In her testimony to the Helsinki Commission, attorney Mrs. Adèle van der Plas summarizes it bull’s eye as follows:
I myself represent two Turkish victims who were raped and sexually abused when they were 11 and 14 years old. The perpetrator was a high ranking Dutch government official, nowadays Secretary-General of the Dutch Ministry of Security and Justice, Mr. Joris Demmink. I also represent B., who is present today to answer your questions. B. was a victim of the same Dutch high ranking official Mr. Demmink at the time that he, as a young boy of 15 years old, was forced to work in a brothel.
I was informed about the crimes committed by Mr. Demmink in Turkey by official Turkish sources. They informed me that Mr. Demmink in 1995 was caught in the act of sex with minors, in Turkey, while attending a party in Bodrum. At this party, minors were sexually abused. One of the boys tried to escape and created a great deal of commotion, which brought the police. Mr. Demmink was arrested and subsequently released, after which his criminal file was used to blackmail the Dutch authorities to take action in a case against a Kurdish activist who at the time stayed in the Netherlands. I am also the attorney of this Kurdish businessman, named Mr. Baybasin.
The two well documented criminal charges that were filed against Mr. Demmink by the two Turkish boys Osman B. and Mustafa Y. were never investigated according to Dutch criminal investigative procedures. The same goes for the criminal charges filed by my other client Mr. Baybasin against Mr. Demmink. The victim, who is present today, was in 1998 a key witness in the so called Rolodex investigation. His statements never led to an investigation, prosecution or conviction of the real perpetrators, the high ranking customers (the Dutch Super Elite) of the numerous minor brothels in our capital Amsterdam, at the time.
The question arises what is going on in the Netherlands? In your 2012 report on human trafficking, you recognized the Netherlands as a tier 1 status country, in full compliance with the minimum standards to combat trafficking in persons. My experience in the four cases I represent is completely different. High ranking government officials and politicians in the Netherlands seem to form a privileged elite, who are above the law when they sexually abuse minors, and will never be arrested, tried or convicted.
The criminal charges filed by Mustafa against Demmink were never investigated. The Dutch authorities dismissed the allegations, after demanding that Mustafa first had to travel to the Netherlands to officially answer their questions. Meanwhile the boy was heavily threatened and abused in Turkey (his tongue was cut with a razor blade), in an effort to quash his complaint. The boy was approached by the then high ranking police chief Emin Arslan who offered him a good life in case he withdrew his charges against Demmink. If not, the boy’s life would be destroyed. The boy was frightened to death but never withdrew his charges against Demmink.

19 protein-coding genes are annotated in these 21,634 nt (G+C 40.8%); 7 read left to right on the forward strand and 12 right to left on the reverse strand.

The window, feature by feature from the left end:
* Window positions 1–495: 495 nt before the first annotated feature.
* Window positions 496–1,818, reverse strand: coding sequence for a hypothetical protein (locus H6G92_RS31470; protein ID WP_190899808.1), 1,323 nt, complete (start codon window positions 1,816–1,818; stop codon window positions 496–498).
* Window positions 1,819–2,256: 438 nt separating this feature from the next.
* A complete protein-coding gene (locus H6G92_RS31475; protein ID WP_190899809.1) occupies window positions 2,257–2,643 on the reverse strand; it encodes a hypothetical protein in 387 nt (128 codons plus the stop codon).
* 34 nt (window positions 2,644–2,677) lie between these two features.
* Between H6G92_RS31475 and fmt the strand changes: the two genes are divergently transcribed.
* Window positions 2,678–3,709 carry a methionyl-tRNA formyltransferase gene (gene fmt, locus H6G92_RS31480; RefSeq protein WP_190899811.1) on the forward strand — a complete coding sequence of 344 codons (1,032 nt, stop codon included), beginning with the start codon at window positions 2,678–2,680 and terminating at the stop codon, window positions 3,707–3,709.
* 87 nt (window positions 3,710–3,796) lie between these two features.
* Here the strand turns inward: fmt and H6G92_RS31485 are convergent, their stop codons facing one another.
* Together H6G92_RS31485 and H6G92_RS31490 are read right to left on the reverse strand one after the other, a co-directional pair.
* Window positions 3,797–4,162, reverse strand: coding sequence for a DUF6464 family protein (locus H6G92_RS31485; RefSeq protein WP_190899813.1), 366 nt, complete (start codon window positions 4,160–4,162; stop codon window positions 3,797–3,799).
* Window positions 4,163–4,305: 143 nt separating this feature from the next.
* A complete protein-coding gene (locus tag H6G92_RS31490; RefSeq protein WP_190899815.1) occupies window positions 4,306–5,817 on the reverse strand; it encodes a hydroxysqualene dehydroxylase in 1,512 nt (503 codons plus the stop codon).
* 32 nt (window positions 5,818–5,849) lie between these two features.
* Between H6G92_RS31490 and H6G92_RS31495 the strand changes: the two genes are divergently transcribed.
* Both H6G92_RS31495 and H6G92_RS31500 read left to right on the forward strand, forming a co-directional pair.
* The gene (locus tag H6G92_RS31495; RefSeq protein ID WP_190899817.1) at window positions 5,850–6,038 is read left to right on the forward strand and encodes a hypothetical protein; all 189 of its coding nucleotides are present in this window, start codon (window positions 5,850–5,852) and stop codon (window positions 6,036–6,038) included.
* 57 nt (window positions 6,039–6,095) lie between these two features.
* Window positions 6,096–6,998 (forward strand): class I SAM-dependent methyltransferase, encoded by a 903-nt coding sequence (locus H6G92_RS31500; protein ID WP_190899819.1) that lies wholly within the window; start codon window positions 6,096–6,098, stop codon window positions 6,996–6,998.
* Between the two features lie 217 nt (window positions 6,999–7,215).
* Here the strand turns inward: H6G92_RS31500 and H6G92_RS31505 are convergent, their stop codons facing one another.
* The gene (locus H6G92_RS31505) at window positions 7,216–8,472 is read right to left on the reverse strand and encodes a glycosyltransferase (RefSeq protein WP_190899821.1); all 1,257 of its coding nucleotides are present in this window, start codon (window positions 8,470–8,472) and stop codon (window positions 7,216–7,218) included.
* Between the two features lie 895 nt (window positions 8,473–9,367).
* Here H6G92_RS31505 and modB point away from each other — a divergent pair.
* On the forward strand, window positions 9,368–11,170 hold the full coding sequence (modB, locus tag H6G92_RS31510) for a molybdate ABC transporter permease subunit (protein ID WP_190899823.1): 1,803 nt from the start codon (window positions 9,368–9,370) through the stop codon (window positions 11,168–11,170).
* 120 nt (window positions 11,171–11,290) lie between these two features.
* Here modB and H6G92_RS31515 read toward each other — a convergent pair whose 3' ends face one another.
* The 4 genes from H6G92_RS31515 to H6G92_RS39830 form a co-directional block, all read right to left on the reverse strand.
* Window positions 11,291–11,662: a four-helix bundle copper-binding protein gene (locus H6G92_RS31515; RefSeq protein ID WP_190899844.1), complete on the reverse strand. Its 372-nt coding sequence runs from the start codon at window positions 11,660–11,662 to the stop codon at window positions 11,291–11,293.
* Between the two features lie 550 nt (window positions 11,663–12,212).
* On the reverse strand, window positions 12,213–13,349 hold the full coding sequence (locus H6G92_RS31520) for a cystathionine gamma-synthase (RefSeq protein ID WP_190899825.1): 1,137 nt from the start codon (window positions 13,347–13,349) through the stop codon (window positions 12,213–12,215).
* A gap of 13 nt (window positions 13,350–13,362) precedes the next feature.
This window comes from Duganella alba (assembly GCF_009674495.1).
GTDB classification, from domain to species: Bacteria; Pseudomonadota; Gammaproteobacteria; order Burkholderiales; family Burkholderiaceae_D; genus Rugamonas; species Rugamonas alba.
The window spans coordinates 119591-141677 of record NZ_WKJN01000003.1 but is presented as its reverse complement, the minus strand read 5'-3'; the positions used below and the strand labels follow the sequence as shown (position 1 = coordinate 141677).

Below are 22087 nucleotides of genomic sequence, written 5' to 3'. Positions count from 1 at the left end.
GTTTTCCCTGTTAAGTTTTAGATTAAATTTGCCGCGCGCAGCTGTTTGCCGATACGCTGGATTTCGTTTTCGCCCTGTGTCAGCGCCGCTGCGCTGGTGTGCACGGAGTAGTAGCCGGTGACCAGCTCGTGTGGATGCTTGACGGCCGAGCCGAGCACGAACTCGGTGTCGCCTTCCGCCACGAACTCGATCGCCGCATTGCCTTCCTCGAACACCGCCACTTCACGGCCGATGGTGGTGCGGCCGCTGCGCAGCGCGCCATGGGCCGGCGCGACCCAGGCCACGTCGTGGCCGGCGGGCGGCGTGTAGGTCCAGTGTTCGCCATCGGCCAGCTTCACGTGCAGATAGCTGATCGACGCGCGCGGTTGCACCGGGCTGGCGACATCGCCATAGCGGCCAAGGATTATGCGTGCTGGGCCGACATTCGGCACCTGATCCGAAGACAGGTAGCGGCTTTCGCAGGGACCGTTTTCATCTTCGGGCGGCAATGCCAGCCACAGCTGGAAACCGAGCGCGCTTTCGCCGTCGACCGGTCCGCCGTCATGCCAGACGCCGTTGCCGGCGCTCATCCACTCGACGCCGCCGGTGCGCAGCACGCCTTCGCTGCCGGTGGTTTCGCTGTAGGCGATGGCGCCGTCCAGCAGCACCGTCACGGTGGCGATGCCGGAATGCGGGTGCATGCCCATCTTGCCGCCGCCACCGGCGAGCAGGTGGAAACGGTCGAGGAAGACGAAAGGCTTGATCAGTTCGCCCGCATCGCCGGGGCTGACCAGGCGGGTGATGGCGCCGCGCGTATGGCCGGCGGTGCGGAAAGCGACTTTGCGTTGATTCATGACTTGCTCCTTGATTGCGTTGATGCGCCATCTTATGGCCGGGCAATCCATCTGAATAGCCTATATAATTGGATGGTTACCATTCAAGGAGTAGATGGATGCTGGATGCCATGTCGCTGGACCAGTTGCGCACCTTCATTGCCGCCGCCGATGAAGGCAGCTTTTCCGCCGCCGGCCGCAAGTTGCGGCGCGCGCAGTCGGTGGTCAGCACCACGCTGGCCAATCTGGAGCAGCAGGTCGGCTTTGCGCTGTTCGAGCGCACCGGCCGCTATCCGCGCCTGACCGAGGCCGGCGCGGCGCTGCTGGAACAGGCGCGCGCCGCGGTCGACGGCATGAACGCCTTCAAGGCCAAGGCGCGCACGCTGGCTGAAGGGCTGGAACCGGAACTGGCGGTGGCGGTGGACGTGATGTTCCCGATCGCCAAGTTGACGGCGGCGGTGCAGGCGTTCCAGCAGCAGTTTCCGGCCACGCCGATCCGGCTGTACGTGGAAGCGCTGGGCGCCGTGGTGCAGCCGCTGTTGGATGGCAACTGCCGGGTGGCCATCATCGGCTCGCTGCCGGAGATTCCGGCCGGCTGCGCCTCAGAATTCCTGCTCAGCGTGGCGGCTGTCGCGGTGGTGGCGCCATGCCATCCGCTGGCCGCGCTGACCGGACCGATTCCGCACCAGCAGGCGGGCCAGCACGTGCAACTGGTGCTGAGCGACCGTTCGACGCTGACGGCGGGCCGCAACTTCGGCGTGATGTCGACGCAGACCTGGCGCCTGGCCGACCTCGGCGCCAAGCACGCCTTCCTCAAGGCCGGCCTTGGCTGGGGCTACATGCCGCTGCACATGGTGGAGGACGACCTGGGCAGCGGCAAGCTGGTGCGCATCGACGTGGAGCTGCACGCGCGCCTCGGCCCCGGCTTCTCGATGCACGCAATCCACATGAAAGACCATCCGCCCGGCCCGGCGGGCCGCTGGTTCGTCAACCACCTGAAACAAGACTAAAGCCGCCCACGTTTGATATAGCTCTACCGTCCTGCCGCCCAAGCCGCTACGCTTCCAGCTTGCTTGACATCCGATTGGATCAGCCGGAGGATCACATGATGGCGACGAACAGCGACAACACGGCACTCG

The second Turkish boy Osman traveled to the Netherlands, where he was interrogated by Dutch investigators, in February 2011. However, a thorough criminal investigation was never initiated in his case. Five witnesses with direct knowledge about this crime were waiting in Turkey to be interviewed by Dutch prosecutors, but they were ignored, until now. The Turkish policeman Mehmet Korkmaz who was Demmink’s security officer during the Secretary-General’s visits to Turkey and who has since admitted kidnapping minor boys for Demmink to abuse, offered to be heard by Dutch police in Turkey, despite risks to his personal safety. No one ever contacted him. His testimony can be seen on the video presented to this hearing and on our website. The same goes for the former chief of the Istanbul police, Necdet Menzir (also former Minister of Transport in Turkey), who was also willing to testify about Demmink’s visits to Turkey in the 1990s and the fact that his police officers were ordered to protect Demmink. No one ever contacted him, either. Subsequently also the offer of a third Turkish boy, Yacine, who said to have been sexually abused by Demmink, in 1995 in Bodrum, was ignored by the Dutch authorities.
Despite this overwhelming amount of available primary witnesses, the criminal charges filed by Osman and Mustafa never led to an official criminal investigation as defined in the Dutch Code of Criminal Procedure. The prosecutors persisted that there were insufficient grounds to call Mr. Demmink a suspect and to start an official criminal investigation against him. Only a so-called ‘exploratory’ investigation was conducted, that is not accepted by the Dutch code of criminal procedure. And without an official criminal investigation based on the Dutch Code of Criminal Procedure, the “hands of the prosecutors were completely tied”, according to their own words. Without an official suspect and criminal investigation, the prosecutors lacked the authority to travel to Turkey to interrogate the available witnesses and to properly investigate the data of Demmink’s official and non-official trips in the 1990s.
In the Netherlands, where it only takes an anonymous tip to initiate not only a criminal investigation, but also police actions such as arrest and house searches, the reaction of the prosecutor on this matter can be called quite absurd.